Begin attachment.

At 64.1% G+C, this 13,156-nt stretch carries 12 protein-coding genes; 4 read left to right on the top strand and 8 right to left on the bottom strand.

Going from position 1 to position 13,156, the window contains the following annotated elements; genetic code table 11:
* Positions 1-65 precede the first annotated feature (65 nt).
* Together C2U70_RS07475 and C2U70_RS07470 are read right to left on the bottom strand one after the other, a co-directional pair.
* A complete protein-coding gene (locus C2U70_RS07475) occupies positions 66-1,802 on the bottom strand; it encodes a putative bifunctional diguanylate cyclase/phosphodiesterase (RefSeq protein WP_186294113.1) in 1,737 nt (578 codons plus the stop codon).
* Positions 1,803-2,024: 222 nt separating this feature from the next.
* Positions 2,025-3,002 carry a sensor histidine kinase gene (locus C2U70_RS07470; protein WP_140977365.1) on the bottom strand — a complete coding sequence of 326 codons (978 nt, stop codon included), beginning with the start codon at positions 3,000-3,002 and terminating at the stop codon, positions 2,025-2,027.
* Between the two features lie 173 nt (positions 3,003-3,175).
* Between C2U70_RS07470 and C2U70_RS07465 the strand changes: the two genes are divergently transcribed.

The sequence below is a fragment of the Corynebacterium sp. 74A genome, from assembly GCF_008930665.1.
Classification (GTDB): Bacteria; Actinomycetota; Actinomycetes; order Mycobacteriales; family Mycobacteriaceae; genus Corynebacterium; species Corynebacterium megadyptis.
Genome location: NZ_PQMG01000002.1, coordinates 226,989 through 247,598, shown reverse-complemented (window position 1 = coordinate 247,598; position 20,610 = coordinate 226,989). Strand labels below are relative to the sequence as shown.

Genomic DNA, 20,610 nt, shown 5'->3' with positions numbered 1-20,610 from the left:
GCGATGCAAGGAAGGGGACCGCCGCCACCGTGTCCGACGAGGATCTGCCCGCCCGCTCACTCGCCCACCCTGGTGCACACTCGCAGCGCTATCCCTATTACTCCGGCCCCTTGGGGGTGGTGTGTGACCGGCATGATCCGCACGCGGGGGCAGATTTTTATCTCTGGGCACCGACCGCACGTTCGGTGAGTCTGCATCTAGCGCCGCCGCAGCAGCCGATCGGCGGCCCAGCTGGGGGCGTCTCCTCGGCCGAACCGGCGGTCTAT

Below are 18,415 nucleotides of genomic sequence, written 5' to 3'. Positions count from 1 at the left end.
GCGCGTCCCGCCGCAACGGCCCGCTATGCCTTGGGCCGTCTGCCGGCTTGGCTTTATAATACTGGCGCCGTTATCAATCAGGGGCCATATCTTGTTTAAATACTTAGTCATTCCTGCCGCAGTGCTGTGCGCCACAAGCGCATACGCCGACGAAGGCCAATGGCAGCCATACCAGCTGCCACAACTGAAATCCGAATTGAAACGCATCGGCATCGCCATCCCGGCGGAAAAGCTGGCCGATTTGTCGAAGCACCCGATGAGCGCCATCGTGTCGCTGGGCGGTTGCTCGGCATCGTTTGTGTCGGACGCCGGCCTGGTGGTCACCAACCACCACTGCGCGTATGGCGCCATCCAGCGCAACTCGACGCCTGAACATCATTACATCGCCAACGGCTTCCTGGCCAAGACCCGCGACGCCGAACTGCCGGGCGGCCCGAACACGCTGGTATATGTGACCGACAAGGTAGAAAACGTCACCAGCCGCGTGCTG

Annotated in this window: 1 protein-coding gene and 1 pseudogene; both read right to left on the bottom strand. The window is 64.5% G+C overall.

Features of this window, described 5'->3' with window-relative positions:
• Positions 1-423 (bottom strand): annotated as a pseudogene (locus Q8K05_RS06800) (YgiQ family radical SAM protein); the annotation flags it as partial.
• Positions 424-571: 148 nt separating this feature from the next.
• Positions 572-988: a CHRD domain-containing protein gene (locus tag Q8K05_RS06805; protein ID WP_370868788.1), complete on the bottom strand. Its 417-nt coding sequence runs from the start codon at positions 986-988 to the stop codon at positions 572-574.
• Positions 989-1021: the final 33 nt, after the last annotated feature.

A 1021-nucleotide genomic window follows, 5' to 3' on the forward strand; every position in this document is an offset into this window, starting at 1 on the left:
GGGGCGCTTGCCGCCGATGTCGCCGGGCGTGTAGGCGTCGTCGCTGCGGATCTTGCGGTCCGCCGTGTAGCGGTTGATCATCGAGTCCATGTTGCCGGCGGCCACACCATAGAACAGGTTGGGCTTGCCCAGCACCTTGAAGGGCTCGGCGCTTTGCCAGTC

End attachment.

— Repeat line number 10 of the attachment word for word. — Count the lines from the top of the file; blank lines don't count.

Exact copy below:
The sequence below is a fragment of the Corynebacterium sp. 74A genome, from assembly GCF_008930665.1.